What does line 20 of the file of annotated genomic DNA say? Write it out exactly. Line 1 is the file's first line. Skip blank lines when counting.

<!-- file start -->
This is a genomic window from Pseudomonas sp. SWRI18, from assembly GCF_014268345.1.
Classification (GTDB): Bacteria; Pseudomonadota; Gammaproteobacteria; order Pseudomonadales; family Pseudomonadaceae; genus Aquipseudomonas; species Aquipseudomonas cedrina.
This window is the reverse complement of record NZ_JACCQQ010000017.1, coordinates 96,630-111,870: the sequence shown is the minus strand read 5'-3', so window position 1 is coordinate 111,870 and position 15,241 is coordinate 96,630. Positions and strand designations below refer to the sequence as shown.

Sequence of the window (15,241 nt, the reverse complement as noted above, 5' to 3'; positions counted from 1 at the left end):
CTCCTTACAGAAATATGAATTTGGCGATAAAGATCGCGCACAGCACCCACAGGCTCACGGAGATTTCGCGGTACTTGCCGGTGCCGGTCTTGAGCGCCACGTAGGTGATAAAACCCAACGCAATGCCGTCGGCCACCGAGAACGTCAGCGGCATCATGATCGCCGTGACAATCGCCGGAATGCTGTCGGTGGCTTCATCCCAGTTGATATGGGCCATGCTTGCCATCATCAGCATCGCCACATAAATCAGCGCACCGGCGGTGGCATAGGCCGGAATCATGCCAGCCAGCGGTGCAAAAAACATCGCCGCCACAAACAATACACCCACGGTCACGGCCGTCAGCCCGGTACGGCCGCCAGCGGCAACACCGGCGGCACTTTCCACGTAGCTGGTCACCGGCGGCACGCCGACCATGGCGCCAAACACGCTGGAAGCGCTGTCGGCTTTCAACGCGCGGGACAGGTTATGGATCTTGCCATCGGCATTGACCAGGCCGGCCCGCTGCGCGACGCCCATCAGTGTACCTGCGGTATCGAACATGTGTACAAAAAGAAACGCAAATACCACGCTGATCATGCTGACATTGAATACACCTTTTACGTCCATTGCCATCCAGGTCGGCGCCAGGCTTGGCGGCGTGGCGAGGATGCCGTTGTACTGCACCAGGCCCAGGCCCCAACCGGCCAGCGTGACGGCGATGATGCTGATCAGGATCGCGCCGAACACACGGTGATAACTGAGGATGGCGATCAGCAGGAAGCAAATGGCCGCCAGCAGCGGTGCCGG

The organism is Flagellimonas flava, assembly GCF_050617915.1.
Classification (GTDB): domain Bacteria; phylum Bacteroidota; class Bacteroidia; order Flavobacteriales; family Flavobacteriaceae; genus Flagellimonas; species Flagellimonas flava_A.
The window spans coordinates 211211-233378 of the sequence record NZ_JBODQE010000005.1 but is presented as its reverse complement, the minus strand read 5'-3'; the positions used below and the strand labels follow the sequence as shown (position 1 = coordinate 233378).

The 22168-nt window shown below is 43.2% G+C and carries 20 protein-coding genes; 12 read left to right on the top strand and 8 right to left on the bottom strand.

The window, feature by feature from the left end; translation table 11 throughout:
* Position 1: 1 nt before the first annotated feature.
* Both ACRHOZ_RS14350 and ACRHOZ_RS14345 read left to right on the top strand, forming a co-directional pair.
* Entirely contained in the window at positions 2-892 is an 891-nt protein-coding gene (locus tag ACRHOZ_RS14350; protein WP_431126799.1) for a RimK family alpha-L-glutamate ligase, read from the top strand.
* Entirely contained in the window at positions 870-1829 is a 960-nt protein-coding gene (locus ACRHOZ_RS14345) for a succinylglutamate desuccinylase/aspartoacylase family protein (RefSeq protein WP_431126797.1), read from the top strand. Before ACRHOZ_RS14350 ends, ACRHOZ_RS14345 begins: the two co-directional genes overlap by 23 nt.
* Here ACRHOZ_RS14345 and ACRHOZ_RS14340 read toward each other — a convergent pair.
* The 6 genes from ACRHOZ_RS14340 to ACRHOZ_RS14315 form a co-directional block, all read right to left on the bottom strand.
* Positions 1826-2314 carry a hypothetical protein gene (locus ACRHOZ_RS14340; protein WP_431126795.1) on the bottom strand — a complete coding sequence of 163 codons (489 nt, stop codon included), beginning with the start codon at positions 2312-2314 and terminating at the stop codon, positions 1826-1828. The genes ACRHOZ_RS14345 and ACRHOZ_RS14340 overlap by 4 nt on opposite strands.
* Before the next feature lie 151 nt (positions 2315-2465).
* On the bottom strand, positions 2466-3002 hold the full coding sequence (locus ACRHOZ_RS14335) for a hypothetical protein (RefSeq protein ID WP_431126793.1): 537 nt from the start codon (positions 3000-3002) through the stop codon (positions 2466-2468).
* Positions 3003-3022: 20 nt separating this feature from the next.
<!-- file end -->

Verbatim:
* Positions 3003-3022: 20 nt separating this feature from the next.